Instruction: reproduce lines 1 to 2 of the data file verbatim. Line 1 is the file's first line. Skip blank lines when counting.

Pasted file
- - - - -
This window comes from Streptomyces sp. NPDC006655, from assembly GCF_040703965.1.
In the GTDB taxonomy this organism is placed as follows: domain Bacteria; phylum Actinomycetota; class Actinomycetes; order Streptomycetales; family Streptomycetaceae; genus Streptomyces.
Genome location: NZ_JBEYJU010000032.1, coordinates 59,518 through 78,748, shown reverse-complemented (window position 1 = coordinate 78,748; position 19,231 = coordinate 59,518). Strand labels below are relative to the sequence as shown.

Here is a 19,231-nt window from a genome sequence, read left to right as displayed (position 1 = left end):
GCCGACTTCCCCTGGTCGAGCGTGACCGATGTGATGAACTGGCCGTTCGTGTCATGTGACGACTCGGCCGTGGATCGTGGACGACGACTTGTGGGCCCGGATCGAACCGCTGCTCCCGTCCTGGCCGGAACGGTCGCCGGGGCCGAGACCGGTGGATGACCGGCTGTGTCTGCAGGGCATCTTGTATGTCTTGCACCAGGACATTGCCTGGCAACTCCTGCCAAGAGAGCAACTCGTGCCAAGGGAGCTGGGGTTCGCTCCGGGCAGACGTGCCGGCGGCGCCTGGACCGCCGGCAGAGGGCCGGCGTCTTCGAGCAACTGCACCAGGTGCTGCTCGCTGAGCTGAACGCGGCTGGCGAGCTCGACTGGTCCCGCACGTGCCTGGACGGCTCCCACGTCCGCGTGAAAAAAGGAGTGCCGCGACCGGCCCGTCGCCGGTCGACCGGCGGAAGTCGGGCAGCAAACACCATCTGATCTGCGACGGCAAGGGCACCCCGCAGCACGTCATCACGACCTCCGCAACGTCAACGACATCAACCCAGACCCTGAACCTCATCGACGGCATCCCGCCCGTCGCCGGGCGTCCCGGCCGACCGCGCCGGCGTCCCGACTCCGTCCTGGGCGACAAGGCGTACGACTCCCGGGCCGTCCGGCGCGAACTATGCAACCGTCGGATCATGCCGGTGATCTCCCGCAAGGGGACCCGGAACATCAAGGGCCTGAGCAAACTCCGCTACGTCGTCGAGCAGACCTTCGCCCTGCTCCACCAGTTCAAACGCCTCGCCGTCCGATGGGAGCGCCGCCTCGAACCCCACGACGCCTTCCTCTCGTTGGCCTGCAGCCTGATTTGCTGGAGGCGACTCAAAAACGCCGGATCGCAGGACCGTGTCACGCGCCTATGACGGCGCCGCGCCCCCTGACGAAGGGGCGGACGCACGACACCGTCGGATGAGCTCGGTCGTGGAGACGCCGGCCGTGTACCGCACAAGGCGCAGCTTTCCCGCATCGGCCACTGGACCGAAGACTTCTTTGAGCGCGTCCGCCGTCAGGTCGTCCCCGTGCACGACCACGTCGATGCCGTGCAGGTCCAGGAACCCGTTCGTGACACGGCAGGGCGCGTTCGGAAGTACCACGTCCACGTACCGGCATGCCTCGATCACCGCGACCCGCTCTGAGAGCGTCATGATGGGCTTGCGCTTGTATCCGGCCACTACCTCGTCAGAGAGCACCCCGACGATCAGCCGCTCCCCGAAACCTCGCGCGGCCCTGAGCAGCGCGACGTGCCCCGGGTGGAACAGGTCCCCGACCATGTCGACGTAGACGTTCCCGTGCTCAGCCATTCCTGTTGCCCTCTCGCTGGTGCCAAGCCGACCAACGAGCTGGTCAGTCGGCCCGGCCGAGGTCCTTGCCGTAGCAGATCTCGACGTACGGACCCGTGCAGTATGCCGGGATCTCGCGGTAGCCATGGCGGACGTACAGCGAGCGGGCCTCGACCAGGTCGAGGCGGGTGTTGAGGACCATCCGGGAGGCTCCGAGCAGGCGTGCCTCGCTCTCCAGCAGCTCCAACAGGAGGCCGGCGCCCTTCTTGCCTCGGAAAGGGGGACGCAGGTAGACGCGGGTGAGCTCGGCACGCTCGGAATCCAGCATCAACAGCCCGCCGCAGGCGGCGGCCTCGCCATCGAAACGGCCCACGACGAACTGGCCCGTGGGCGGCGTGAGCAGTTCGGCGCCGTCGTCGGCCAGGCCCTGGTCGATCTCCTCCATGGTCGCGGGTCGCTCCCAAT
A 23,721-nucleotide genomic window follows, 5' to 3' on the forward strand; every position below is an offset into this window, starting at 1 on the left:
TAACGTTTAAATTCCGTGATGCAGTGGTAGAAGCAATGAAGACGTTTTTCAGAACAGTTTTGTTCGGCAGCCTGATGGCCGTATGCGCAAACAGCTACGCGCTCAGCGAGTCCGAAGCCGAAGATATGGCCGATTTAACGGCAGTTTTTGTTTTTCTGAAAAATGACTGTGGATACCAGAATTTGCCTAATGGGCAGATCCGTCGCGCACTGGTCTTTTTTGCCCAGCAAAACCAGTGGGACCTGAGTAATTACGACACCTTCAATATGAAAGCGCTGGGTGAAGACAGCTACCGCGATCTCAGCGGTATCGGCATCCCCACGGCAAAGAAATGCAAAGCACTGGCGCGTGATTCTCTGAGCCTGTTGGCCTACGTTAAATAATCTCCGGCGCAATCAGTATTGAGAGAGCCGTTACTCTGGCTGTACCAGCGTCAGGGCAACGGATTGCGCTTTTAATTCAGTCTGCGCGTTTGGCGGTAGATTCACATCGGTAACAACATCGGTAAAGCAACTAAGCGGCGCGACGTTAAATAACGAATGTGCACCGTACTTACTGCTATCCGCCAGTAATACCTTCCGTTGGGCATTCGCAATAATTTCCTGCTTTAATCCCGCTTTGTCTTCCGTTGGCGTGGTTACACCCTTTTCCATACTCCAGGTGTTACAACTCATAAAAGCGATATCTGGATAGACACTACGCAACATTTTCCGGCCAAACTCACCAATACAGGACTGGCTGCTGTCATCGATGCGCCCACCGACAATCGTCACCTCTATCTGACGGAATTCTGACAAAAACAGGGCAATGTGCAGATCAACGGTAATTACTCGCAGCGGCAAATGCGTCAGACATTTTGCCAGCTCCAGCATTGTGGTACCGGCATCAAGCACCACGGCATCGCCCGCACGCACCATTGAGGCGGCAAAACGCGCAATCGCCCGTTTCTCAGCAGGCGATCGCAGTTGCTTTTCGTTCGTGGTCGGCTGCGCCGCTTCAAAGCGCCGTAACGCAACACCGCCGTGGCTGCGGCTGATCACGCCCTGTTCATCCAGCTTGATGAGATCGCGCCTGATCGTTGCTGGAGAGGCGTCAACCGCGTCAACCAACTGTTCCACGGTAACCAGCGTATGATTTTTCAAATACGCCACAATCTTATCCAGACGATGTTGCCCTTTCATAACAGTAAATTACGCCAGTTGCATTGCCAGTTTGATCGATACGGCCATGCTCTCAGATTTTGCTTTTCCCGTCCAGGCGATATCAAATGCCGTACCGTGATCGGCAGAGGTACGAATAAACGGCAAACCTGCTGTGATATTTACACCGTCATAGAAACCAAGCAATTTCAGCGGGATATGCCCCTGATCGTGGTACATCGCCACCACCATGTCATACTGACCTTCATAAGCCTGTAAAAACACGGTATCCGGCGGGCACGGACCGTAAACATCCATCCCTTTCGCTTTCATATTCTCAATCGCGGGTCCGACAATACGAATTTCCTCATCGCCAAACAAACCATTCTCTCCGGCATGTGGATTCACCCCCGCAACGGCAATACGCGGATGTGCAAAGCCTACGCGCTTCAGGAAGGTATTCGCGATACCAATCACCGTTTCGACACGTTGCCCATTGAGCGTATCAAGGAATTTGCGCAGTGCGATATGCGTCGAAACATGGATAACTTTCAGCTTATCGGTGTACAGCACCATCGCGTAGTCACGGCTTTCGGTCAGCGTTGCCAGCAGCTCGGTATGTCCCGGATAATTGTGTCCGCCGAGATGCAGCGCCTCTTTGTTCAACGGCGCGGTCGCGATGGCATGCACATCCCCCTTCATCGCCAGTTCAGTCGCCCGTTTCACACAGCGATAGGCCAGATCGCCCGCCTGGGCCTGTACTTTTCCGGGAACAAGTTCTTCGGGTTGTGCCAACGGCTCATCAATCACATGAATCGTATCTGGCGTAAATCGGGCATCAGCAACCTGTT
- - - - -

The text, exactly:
This window comes from Streptomyces sp. NPDC006655, from assembly GCF_040703965.1.
In the GTDB taxonomy this organism is placed as follows: domain Bacteria; phylum Actinomycetota; class Actinomycetes; order Streptomycetales; family Streptomycetaceae; genus Streptomyces.